This book, first published in 1943, sets forth the history of the rise and development of the states of princely India from the end of the eighteenth century until the beginning of nineteenth. This was also the formative period for the East India Company and thus for India itself. It describes the processes, military and political, whereby modern India was formed.
Table of Contents
Part 1. The Emergence of the Princes 1. India at the End of the Eighteenth Century 2. The Marathas 3. Decline of Maratha Power 4. Lord Wellesley and the Peshwa 5. British and Maratha Diplomacy 6. The Death of Nana Farnavis 7. The Battle of Poona 8. The Treaty of Bassein 9. Collins and Metcalfe at Poona 10. Outbreak of the Second Anglo-Maratha War 11. British and Maratha Military Tactics 12. Lake Opens His Campaign 13. The Battle of Delhi and the Fall of Agra 14. The Battle of Laswari 15. General Wellesley’s Victories 16. The Making of the Treaties 17. Difficulties Following the Conclusion of Peace 18. Yeswant Rao Holkar 19. First Stages of the War with Holkar 20. The Siege of Bharatpur 21. Bharatpur and Indian and British Reactions 22. Arrival of Lord Cornwallis 23. Considerations of the Peace 24. The War’s Results 25. The Psychological Change in the Conquerors Part 2. British Paramountcy 26. Mutinies. The Chaos of Central India 27. The Company’s Embassies 28. Domestic Troubles and Colonial Expeditions 29. The Mogul Emperor and Delhi 30. Metcalfe and Central India 31. The Company’s Satraps 32. The Gurkha War 33. The Peshwa and Gangadhar Sastri’s Murder 34. The Pindaris and the Chaos of Central India 35. Preliminaries of the Pindari Campaign 36. Elphinstone and the Peshwa 37. Amir Khan. The Rajput States 38. The Peshwa’s Outbreak 39. The Nagpur Outbreak 40. The Campaign Against Holkar 41. Surrender of the Peshwa 42. The British Leaders and the Common Soldier 43. Reflections: Political 44. Status of the Princes. The King of Delhi 45. The Doctrine of Paramountcy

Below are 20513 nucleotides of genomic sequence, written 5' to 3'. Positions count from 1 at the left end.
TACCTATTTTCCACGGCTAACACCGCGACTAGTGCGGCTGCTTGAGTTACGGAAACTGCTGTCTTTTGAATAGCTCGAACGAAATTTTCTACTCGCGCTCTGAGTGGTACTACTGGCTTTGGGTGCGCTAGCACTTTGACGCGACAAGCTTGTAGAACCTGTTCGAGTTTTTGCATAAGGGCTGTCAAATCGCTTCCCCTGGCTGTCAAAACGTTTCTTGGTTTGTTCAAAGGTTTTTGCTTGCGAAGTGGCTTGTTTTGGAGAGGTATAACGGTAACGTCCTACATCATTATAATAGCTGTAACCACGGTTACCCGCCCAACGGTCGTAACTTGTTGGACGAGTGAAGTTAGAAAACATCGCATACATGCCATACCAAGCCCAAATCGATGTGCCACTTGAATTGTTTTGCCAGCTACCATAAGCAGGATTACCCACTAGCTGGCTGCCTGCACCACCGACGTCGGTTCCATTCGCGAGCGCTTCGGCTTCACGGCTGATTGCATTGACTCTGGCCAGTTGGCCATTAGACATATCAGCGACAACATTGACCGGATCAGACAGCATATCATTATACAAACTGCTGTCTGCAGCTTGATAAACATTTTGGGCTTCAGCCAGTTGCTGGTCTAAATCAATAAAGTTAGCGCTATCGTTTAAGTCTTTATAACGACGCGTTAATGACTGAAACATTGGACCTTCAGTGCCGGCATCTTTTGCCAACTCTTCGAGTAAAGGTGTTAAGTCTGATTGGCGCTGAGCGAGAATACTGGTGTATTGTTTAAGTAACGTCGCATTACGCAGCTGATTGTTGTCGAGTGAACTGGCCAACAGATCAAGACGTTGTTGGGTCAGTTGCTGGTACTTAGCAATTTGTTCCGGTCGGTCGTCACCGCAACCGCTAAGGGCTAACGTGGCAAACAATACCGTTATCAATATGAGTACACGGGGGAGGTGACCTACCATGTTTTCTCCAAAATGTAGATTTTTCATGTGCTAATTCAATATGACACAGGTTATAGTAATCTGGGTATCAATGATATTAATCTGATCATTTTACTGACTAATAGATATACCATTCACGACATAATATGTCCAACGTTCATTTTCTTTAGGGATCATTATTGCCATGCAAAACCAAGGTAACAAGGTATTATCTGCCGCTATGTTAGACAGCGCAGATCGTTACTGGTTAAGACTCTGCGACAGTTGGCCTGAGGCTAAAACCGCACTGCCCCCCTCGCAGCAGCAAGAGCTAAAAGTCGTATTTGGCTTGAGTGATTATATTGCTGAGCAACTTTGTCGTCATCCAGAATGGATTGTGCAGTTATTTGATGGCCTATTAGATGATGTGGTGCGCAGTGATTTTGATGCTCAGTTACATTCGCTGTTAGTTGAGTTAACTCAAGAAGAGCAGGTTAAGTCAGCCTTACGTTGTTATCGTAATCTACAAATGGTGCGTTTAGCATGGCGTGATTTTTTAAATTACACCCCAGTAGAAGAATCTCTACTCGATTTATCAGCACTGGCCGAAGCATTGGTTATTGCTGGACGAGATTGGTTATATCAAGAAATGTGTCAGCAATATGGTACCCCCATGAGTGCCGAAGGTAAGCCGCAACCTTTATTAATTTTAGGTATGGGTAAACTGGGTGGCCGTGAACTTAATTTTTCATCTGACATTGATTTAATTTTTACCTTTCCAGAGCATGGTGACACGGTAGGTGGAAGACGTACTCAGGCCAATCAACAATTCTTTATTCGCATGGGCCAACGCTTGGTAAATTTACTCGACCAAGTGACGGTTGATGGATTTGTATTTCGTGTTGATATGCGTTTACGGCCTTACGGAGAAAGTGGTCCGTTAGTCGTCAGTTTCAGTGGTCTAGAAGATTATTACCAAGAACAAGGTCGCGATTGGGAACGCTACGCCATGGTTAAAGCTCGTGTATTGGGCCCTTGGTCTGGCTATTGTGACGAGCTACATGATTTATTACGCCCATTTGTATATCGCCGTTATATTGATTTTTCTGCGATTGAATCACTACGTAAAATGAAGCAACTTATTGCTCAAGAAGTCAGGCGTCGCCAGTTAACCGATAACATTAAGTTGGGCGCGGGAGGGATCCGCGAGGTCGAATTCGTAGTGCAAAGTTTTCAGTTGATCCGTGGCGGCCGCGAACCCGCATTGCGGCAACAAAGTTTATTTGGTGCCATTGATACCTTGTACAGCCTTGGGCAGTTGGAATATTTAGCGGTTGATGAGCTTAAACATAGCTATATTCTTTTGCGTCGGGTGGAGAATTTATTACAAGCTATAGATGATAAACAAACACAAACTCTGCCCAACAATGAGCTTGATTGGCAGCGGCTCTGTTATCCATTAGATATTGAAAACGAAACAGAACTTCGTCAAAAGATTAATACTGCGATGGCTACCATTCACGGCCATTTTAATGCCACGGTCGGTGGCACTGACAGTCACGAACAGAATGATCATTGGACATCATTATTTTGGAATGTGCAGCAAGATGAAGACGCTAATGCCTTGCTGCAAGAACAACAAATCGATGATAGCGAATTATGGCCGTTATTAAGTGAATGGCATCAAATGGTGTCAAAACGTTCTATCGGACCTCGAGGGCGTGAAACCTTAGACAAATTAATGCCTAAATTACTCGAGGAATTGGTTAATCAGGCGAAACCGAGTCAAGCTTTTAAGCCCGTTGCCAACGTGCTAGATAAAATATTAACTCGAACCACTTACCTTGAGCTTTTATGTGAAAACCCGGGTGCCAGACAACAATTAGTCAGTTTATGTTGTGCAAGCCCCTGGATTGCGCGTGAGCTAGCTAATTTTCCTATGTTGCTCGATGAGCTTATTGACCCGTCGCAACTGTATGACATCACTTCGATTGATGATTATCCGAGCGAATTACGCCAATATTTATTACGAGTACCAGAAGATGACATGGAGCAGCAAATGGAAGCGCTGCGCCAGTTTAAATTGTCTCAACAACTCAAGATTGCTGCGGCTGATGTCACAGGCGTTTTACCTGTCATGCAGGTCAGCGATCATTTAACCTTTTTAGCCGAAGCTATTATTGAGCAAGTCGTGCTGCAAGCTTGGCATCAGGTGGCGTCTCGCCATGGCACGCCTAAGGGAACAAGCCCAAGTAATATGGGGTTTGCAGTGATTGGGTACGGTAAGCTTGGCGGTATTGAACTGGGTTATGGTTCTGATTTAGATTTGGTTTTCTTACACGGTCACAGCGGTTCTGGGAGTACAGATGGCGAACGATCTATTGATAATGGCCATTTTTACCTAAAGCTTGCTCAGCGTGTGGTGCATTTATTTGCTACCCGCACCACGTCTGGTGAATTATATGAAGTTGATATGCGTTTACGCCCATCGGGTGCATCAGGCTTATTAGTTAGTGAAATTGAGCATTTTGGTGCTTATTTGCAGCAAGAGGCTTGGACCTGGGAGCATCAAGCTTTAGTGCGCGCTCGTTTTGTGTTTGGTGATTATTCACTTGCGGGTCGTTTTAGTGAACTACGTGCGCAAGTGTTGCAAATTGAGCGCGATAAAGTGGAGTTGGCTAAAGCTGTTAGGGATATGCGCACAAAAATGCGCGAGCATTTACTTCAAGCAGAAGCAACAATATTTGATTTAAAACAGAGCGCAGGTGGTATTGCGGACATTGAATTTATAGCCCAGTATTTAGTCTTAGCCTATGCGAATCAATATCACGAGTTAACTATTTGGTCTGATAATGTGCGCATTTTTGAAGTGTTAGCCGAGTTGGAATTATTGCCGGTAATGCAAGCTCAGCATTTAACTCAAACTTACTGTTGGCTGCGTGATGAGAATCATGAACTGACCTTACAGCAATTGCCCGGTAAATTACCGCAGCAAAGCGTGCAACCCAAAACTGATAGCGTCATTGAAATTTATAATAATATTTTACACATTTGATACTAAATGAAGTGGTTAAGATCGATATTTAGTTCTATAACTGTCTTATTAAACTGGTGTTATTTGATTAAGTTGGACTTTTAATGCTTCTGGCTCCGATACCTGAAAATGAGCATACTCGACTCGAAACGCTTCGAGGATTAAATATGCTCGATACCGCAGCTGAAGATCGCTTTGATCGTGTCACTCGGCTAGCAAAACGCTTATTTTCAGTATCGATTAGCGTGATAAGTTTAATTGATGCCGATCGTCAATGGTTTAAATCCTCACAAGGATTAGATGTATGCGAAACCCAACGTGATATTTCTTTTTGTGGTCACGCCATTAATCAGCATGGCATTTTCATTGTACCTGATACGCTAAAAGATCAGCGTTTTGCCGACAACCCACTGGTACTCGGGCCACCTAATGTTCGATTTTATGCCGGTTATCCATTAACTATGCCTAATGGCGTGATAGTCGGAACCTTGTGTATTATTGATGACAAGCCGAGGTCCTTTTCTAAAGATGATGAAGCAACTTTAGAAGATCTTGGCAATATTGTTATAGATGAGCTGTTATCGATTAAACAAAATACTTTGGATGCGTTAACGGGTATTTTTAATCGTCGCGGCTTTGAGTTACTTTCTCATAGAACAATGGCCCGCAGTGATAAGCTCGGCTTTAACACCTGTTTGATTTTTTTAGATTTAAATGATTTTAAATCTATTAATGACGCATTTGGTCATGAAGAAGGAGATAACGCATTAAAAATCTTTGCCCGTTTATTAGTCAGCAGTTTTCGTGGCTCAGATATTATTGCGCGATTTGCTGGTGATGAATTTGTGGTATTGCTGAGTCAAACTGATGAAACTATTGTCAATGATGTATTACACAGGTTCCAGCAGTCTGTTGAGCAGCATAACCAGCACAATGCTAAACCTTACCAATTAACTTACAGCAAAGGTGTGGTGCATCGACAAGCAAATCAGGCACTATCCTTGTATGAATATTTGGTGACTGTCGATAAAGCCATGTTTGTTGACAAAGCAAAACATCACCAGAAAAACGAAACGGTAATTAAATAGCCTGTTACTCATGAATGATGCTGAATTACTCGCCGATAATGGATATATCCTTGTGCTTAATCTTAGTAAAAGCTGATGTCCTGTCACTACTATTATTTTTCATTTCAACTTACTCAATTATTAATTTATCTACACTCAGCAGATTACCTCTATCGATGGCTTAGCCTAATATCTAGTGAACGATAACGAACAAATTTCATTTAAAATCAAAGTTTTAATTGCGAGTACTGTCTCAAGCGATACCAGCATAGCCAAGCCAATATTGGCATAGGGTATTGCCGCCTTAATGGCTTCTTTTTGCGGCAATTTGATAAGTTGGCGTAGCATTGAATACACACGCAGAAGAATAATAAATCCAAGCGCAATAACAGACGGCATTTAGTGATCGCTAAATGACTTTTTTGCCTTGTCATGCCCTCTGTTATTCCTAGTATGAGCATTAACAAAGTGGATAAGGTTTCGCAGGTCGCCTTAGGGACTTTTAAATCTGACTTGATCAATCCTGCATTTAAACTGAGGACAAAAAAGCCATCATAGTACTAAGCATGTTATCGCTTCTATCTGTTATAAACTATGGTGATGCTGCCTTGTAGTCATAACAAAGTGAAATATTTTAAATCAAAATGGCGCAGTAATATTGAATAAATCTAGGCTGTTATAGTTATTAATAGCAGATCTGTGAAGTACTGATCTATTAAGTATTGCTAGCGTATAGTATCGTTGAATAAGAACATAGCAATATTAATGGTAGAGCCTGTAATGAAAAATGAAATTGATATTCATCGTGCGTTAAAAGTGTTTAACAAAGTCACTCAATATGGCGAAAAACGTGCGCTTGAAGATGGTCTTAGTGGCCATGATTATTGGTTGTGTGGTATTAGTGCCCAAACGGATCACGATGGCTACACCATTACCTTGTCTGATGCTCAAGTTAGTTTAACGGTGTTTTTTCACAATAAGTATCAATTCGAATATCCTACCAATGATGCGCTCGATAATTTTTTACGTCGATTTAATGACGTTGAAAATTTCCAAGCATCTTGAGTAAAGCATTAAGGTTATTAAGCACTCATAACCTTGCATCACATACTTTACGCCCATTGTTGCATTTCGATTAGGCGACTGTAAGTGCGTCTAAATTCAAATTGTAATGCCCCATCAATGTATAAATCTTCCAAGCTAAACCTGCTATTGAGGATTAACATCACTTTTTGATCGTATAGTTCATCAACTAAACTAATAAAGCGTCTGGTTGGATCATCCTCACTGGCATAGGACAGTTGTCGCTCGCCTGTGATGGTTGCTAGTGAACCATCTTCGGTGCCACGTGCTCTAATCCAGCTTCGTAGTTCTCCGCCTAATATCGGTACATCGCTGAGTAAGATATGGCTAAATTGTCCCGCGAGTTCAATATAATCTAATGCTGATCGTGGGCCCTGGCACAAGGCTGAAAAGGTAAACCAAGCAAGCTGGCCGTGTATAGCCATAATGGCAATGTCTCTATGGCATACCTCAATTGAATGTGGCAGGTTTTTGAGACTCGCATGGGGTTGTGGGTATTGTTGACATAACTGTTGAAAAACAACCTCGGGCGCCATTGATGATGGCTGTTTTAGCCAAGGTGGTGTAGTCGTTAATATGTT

Edward John Thompson was a British scholar, novelist, historian and translator. He was a Leverhulme Research Fellow from 1934 to 1936 and a Research Fellow in Indian history at Oriel College from 1936 to 1940.